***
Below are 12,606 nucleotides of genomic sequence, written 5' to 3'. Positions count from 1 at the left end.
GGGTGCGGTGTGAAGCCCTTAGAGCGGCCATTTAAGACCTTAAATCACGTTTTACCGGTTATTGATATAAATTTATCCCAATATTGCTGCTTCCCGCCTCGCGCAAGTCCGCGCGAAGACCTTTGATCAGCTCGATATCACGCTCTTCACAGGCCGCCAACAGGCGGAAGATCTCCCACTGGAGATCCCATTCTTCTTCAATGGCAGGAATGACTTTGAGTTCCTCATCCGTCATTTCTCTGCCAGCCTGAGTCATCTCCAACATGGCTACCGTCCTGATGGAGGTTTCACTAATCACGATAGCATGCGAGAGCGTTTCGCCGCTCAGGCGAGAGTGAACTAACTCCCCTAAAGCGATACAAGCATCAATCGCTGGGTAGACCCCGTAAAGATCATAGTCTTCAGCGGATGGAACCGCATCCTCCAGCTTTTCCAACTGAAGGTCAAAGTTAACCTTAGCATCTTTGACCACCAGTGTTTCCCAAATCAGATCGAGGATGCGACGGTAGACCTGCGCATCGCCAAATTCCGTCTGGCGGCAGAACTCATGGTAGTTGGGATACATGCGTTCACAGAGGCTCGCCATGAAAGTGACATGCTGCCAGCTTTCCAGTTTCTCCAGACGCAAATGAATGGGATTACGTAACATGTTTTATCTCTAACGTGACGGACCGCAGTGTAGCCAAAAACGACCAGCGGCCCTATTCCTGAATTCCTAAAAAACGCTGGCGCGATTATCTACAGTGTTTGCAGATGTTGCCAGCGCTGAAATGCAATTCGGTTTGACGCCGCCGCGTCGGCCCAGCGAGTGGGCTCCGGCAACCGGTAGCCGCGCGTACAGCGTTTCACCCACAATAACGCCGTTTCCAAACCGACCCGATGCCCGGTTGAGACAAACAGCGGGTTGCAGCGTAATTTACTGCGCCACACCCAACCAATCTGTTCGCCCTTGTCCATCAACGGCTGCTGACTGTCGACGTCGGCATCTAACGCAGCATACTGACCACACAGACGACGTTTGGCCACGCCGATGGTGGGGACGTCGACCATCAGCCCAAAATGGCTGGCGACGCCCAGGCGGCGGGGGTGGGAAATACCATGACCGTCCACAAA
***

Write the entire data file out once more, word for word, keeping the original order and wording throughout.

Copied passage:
Below are 12,606 nucleotides of genomic sequence, written 5' to 3'. Positions count from 1 at the left end.
GGGTGCGGTGTGAAGCCCTTAGAGCGGCCATTTAAGACCTTAAATCACGTTTTACCGGTTATTGATATAAATTTATCCCAATATTGCTGCTTCCCGCCTCGCGCAAGTCCGCGCGAAGACCTTTGATCAGCTCGATATCACGCTCTTCACAGGCCGCCAACAGGCGGAAGATCTCCCACTGGAGATCCCATTCTTCTTCAATGGCAGGAATGACTTTGAGTTCCTCATCCGTCATTTCTCTGCCAGCCTGAGTCATCTCCAACATGGCTACCGTCCTGATGGAGGTTTCACTAATCACGATAGCATGCGAGAGCGTTTCGCCGCTCAGGCGAGAGTGAACTAACTCCCCTAAAGCGATACAAGCATCAATCGCTGGGTAGACCCCGTAAAGATCATAGTCTTCAGCGGATGGAACCGCATCCTCCAGCTTTTCCAACTGAAGGTCAAAGTTAACCTTAGCATCTTTGACCACCAGTGTTTCCCAAATCAGATCGAGGATGCGACGGTAGACCTGCGCATCGCCAAATTCCGTCTGGCGGCAGAACTCATGGTAGTTGGGATACATGCGTTCACAGAGGCTCGCCATGAAAGTGACATGCTGCCAGCTTTCCAGTTTCTCCAGACGCAAATGAATGGGATTACGTAACATGTTTTATCTCTAACGTGACGGACCGCAGTGTAGCCAAAAACGACCAGCGGCCCTATTCCTGAATTCCTAAAAAACGCTGGCGCGATTATCTACAGTGTTTGCAGATGTTGCCAGCGCTGAAATGCAATTCGGTTTGACGCCGCCGCGTCGGCCCAGCGAGTGGGCTCCGGCAACCGGTAGCCGCGCGTACAGCGTTTCACCCACAATAACGCCGTTTCCAAACCGACCCGATGCCCGGTTGAGACAAACAGCGGGTTGCAGCGTAATTTACTGCGCCACACCCAACCAATCTGTTCGCCCTTGTCCATCAACGGCTGCTGACTGTCGACGTCGGCATCTAACGCAGCATACTGACCACACAGACGACGTTTGGCCACGCCGATGGTGGGGACGTCGACCATCAGCCCAAAATGGCTGGCGACGCCCAGGCGGCGGGGGTGGGAAATACCATGACCGTCCACAAA